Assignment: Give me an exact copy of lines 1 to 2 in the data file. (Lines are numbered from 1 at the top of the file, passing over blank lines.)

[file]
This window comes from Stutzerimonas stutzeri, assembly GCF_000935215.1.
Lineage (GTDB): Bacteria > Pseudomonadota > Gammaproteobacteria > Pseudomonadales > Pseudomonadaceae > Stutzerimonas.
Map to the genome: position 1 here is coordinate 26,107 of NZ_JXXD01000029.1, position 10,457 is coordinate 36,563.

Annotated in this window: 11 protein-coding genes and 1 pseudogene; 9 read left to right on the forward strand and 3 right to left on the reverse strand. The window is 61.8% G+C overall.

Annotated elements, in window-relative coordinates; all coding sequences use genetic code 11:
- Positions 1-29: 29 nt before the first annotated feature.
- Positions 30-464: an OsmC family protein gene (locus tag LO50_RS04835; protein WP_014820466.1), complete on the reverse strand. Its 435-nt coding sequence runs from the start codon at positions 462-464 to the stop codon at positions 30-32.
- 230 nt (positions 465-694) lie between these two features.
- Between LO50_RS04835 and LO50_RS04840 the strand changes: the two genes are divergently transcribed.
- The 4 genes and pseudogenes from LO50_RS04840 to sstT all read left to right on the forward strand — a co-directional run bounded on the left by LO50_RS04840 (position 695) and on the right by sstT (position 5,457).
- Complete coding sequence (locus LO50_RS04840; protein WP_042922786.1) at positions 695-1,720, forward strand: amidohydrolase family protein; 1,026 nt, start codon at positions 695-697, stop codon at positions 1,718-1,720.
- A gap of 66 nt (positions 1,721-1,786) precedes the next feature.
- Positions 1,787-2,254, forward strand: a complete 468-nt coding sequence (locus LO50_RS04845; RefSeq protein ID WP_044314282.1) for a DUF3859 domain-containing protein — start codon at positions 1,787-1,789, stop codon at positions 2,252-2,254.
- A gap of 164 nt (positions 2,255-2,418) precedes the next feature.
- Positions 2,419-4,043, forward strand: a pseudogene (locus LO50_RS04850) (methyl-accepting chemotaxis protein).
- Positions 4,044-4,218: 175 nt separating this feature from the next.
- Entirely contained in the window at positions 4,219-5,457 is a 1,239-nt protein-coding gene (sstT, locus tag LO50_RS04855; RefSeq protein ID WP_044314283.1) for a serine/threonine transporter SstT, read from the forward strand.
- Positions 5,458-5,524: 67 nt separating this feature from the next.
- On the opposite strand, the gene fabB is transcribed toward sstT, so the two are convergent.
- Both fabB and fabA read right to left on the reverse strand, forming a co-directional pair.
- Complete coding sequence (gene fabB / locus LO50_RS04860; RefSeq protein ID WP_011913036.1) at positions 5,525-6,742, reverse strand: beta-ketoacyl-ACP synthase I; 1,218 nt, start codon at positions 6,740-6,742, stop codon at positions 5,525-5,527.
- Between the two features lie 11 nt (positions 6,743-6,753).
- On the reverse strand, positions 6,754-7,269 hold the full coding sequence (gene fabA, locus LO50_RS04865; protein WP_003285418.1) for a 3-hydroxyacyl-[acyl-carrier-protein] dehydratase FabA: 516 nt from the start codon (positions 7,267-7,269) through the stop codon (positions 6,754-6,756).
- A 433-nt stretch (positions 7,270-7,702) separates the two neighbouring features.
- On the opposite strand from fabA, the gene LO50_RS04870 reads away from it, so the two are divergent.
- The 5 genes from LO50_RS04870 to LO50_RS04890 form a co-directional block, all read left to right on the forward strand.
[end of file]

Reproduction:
This window comes from Stutzerimonas stutzeri, assembly GCF_000935215.1.
Lineage (GTDB): Bacteria > Pseudomonadota > Gammaproteobacteria > Pseudomonadales > Pseudomonadaceae > Stutzerimonas.